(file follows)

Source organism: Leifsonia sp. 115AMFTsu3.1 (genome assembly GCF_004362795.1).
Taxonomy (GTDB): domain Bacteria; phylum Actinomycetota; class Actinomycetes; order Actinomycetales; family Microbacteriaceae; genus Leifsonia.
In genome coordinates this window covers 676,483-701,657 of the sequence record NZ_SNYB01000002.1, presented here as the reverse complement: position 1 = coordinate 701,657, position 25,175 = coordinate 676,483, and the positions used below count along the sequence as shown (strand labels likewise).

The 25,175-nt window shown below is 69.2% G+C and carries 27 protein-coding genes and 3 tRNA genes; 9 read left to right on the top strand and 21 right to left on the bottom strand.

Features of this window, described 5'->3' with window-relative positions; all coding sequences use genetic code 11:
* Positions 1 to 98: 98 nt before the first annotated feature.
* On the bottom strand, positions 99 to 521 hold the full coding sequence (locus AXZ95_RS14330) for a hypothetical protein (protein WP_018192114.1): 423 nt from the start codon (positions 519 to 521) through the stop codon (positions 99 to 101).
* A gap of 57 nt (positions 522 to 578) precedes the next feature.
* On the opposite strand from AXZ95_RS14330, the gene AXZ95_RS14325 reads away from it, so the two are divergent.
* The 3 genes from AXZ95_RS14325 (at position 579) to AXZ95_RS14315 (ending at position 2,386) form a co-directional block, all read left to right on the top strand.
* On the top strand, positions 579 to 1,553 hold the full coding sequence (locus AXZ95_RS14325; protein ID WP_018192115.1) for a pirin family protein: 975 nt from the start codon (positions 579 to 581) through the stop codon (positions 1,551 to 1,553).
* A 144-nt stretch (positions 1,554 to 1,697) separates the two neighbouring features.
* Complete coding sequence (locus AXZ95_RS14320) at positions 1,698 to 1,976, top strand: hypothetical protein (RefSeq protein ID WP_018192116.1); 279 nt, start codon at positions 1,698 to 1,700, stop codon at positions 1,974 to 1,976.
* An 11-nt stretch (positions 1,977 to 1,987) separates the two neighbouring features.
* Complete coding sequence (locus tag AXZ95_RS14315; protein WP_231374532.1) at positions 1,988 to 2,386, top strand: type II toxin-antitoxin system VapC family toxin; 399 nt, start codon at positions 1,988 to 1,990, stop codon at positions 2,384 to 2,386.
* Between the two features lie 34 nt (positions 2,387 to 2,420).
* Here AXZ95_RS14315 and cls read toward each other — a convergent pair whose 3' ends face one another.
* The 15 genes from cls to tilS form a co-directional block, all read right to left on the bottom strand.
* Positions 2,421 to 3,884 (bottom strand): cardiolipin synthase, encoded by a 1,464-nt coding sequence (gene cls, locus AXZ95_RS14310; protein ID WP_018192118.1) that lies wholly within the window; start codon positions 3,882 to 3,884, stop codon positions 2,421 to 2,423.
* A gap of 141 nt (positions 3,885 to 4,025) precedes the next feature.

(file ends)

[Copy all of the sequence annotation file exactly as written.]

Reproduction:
Source organism: Leifsonia sp. 115AMFTsu3.1 (genome assembly GCF_004362795.1).
Taxonomy (GTDB): domain Bacteria; phylum Actinomycetota; class Actinomycetes; order Actinomycetales; family Microbacteriaceae; genus Leifsonia.
In genome coordinates this window covers 676,483-701,657 of the sequence record NZ_SNYB01000002.1, presented here as the reverse complement: position 1 = coordinate 701,657, position 25,175 = coordinate 676,483, and the positions used below count along the sequence as shown (strand labels likewise).

The 25,175-nt window shown below is 69.2% G+C and carries 27 protein-coding genes and 3 tRNA genes; 9 read left to right on the top strand and 21 right to left on the bottom strand.

Features of this window, described 5'->3' with window-relative positions; all coding sequences use genetic code 11:
* Positions 1 to 98: 98 nt before the first annotated feature.
* On the bottom strand, positions 99 to 521 hold the full coding sequence (locus AXZ95_RS14330) for a hypothetical protein (protein WP_018192114.1): 423 nt from the start codon (positions 519 to 521) through the stop codon (positions 99 to 101).
* A gap of 57 nt (positions 522 to 578) precedes the next feature.
* On the opposite strand from AXZ95_RS14330, the gene AXZ95_RS14325 reads away from it, so the two are divergent.
* The 3 genes from AXZ95_RS14325 (at position 579) to AXZ95_RS14315 (ending at position 2,386) form a co-directional block, all read left to right on the top strand.
* On the top strand, positions 579 to 1,553 hold the full coding sequence (locus AXZ95_RS14325; protein ID WP_018192115.1) for a pirin family protein: 975 nt from the start codon (positions 579 to 581) through the stop codon (positions 1,551 to 1,553).
* A 144-nt stretch (positions 1,554 to 1,697) separates the two neighbouring features.
* Complete coding sequence (locus AXZ95_RS14320) at positions 1,698 to 1,976, top strand: hypothetical protein (RefSeq protein ID WP_018192116.1); 279 nt, start codon at positions 1,698 to 1,700, stop codon at positions 1,974 to 1,976.
* An 11-nt stretch (positions 1,977 to 1,987) separates the two neighbouring features.
* Complete coding sequence (locus tag AXZ95_RS14315; protein WP_231374532.1) at positions 1,988 to 2,386, top strand: type II toxin-antitoxin system VapC family toxin; 399 nt, start codon at positions 1,988 to 1,990, stop codon at positions 2,384 to 2,386.
* Between the two features lie 34 nt (positions 2,387 to 2,420).
* Here AXZ95_RS14315 and cls read toward each other — a convergent pair whose 3' ends face one another.
* The 15 genes from cls to tilS form a co-directional block, all read right to left on the bottom strand.
* Positions 2,421 to 3,884 (bottom strand): cardiolipin synthase, encoded by a 1,464-nt coding sequence (gene cls, locus AXZ95_RS14310; protein ID WP_018192118.1) that lies wholly within the window; start codon positions 3,882 to 3,884, stop codon positions 2,421 to 2,423.
* A gap of 141 nt (positions 3,885 to 4,025) precedes the next feature.